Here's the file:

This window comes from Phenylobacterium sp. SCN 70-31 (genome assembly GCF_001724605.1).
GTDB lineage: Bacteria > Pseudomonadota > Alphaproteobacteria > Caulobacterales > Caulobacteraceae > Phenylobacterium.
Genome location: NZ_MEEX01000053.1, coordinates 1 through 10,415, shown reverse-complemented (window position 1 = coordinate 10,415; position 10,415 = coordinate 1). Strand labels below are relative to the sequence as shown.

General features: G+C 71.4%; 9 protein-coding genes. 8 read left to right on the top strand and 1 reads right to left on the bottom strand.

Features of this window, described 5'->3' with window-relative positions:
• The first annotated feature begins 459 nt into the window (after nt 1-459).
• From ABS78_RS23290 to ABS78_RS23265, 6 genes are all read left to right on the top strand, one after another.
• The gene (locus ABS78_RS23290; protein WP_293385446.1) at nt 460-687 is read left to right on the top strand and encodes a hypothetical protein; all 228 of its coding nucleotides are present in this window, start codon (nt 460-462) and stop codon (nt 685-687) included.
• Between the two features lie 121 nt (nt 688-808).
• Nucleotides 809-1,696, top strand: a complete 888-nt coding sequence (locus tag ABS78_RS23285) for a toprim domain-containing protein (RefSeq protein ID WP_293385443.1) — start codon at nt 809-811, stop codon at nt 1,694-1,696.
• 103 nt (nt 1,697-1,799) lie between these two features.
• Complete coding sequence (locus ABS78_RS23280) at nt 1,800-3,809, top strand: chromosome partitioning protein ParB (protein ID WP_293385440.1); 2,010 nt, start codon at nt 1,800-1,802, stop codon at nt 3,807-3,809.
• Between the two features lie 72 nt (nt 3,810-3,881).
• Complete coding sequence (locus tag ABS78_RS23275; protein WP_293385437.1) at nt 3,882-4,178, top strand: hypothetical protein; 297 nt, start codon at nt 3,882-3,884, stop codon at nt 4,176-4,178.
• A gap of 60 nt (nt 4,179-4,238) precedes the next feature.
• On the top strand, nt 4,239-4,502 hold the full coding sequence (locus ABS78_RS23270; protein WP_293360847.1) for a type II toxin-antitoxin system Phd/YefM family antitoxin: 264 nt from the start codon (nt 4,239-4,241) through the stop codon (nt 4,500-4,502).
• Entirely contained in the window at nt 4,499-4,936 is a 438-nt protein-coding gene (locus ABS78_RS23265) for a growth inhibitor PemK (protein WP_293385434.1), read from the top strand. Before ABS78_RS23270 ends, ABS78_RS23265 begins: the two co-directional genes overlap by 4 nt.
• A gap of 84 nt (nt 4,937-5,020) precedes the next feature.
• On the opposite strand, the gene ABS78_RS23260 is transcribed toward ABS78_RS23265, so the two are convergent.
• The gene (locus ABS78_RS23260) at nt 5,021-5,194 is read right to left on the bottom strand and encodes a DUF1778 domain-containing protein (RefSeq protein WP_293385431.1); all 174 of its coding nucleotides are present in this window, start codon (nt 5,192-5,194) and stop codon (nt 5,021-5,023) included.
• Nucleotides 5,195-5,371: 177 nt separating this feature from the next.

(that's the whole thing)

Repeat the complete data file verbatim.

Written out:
This window comes from Phenylobacterium sp. SCN 70-31 (genome assembly GCF_001724605.1).
GTDB lineage: Bacteria > Pseudomonadota > Alphaproteobacteria > Caulobacterales > Caulobacteraceae > Phenylobacterium.
Genome location: NZ_MEEX01000053.1, coordinates 1 through 10,415, shown reverse-complemented (window position 1 = coordinate 10,415; position 10,415 = coordinate 1). Strand labels below are relative to the sequence as shown.

General features: G+C 71.4%; 9 protein-coding genes. 8 read left to right on the top strand and 1 reads right to left on the bottom strand.

Features of this window, described 5'->3' with window-relative positions:
• The first annotated feature begins 459 nt into the window (after nt 1-459).
• From ABS78_RS23290 to ABS78_RS23265, 6 genes are all read left to right on the top strand, one after another.
• The gene (locus ABS78_RS23290; protein WP_293385446.1) at nt 460-687 is read left to right on the top strand and encodes a hypothetical protein; all 228 of its coding nucleotides are present in this window, start codon (nt 460-462) and stop codon (nt 685-687) included.
• Between the two features lie 121 nt (nt 688-808).
• Nucleotides 809-1,696, top strand: a complete 888-nt coding sequence (locus tag ABS78_RS23285) for a toprim domain-containing protein (RefSeq protein ID WP_293385443.1) — start codon at nt 809-811, stop codon at nt 1,694-1,696.
• 103 nt (nt 1,697-1,799) lie between these two features.
• Complete coding sequence (locus ABS78_RS23280) at nt 1,800-3,809, top strand: chromosome partitioning protein ParB (protein ID WP_293385440.1); 2,010 nt, start codon at nt 1,800-1,802, stop codon at nt 3,807-3,809.
• Between the two features lie 72 nt (nt 3,810-3,881).
• Complete coding sequence (locus tag ABS78_RS23275; protein WP_293385437.1) at nt 3,882-4,178, top strand: hypothetical protein; 297 nt, start codon at nt 3,882-3,884, stop codon at nt 4,176-4,178.
• A gap of 60 nt (nt 4,179-4,238) precedes the next feature.
• On the top strand, nt 4,239-4,502 hold the full coding sequence (locus ABS78_RS23270; protein WP_293360847.1) for a type II toxin-antitoxin system Phd/YefM family antitoxin: 264 nt from the start codon (nt 4,239-4,241) through the stop codon (nt 4,500-4,502).
• Entirely contained in the window at nt 4,499-4,936 is a 438-nt protein-coding gene (locus ABS78_RS23265) for a growth inhibitor PemK (protein WP_293385434.1), read from the top strand. Before ABS78_RS23270 ends, ABS78_RS23265 begins: the two co-directional genes overlap by 4 nt.
• A gap of 84 nt (nt 4,937-5,020) precedes the next feature.
• On the opposite strand, the gene ABS78_RS23260 is transcribed toward ABS78_RS23265, so the two are convergent.
• The gene (locus ABS78_RS23260) at nt 5,021-5,194 is read right to left on the bottom strand and encodes a DUF1778 domain-containing protein (RefSeq protein WP_293385431.1); all 174 of its coding nucleotides are present in this window, start codon (nt 5,192-5,194) and stop codon (nt 5,021-5,023) included.
• Nucleotides 5,195-5,371: 177 nt separating this feature from the next.